What an NDP government means for post-secondary students
Christine Beyleveldt // News Editor
With the NDP Government overseeing British Columbia for the first time in 16 years, big changes are in order – especially for students.
Backed by the Green Party, the BC NDP promised significant differences in the governing of the province, and there are several topics that Premier John Horgan brought to the table that could impact students. Some of these issues include affordable rents, decreased interest on student loans, free tuition for former children in care and, of course, higher provincial minimum wage.
When the BC Liberals gave their last throne speech on June 23 shortly before Christy Clark lost a vote of confidence, and by extension, her majority government in the legislative assembly, the party changed stance on several issues that brought them closer in line with the NDP platform.
Beginning on Aug. 1, the interest rate on student loans decreased from prime plus 2.5 per cent to just prime, which will cost the province an additional $17 million per year in taxpayers’ money to alleviate. In the NDP platform in advance of the May 9 provincial election, Horgan promised to eliminate interest on student loans altogether and provide students with $1,000 grants upon completion of post-secondary, which was absent from the official budget released on Sept. 11.
In advance of Horgan’s throne speech on Sept. 8, George Davison, president of the Federation of Post-Secondary Educators of BC (FPSE) noted that removing interest rates on student loans altogether could cost the province between $30 and 40 million per year. “So that’s $30 or 40 million less per year students will be paying to the government on those loans they have accumulated over their post- secondary careers,” said Davison. “That’s a good thing for students and former students.”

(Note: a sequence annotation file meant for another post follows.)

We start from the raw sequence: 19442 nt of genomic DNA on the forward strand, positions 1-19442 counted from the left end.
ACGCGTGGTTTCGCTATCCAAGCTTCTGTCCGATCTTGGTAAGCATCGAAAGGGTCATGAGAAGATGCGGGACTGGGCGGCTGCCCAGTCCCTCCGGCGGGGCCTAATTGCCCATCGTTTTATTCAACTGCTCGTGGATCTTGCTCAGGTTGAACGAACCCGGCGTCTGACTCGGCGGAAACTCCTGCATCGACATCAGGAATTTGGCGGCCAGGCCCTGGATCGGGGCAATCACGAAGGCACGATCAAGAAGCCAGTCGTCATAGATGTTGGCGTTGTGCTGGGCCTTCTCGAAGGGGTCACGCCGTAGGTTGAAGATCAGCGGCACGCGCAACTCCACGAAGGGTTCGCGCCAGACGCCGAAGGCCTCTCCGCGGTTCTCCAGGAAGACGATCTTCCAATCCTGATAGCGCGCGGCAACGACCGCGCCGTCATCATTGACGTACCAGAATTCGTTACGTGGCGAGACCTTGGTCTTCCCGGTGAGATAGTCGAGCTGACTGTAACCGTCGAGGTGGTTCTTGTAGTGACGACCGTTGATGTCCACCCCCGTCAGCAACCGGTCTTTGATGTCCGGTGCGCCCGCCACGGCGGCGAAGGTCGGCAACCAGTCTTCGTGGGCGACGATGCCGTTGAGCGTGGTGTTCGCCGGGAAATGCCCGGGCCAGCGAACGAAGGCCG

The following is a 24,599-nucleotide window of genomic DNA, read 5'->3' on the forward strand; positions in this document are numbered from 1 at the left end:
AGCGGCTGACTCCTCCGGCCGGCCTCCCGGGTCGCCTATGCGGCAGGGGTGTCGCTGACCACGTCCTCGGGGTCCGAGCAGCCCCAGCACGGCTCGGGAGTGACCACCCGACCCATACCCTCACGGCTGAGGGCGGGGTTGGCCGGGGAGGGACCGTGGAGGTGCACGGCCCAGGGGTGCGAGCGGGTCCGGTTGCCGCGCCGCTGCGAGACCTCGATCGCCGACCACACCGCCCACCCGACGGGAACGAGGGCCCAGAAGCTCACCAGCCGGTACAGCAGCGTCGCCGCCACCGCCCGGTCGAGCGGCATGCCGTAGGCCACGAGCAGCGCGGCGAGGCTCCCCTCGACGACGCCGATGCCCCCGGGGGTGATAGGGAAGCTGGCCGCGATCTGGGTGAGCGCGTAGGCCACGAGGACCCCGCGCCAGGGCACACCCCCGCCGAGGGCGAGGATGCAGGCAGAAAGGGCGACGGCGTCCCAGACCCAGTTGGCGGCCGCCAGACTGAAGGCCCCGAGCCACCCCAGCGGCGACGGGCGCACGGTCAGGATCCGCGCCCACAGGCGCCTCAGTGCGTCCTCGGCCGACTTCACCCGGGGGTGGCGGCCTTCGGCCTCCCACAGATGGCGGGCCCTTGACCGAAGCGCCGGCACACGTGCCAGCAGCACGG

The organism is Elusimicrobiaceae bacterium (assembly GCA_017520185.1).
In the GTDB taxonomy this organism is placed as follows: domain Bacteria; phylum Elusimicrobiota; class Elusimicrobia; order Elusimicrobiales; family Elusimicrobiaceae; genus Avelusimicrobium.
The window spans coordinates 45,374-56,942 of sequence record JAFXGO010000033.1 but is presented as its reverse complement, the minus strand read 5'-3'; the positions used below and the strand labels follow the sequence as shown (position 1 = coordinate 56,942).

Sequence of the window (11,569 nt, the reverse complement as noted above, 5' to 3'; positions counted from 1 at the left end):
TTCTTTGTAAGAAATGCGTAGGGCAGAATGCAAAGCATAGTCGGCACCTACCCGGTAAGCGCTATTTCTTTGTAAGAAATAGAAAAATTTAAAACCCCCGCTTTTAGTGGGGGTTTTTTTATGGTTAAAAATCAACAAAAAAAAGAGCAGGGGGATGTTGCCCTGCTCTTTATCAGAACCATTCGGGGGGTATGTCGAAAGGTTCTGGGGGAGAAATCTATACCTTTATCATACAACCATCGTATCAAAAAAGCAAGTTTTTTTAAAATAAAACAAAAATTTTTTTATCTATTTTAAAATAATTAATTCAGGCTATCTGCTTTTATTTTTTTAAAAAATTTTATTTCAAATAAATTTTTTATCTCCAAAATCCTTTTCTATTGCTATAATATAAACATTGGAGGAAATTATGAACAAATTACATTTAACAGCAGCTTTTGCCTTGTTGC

Horgan ultimately made no mention of lowering interest rates when he delivered his speech.
In addition to seeing tuition removed from Adult Basic Education (ABE) and English Language Learning (ELL) courses for domestic students, the NDP repealed post-secondary tuition fees for former children in the care of the government – those who lived in foster homes or residential children’s homes.
Also included in the NDP platform was a promise to build 114,000 rental and co-op homes, as well as provide $400 of annual rental home credit to tenants. A rental home credit will offset increasing rental rates by providing tenants with $400 to aid them in paying their rental fees.
According to The Globe and Mail, census data from 2011 showed that there were slightly fewer than 525,000 households in the province who rented, the rebates could have cost over $200 million per year. Many students struggle to pay for rent and tuition simultaneously, especially those living away from home while attending college or university. However, Horgan didn’t touch on the rental rebate he proposed during the election during the throne speech, and it was also omitted from the budget.
As Davison pointed out, providing access to post-secondary education in the form of lowering interest on student loans and eliminating tuition on courses that many consider essential education eases the burden on students. “In our view it’s a start, we now have to try and address the huge increase in tuition,” he said.
Tuition rates have increased by 400 per cent since 2001 according to the FPSE, while wages have lagged, although Horgan is committed to a $15 per hour minimum wage. But someone has to foot the bill, and making post-secondary education more affordable for students transfers the remaining costs to taxpayers.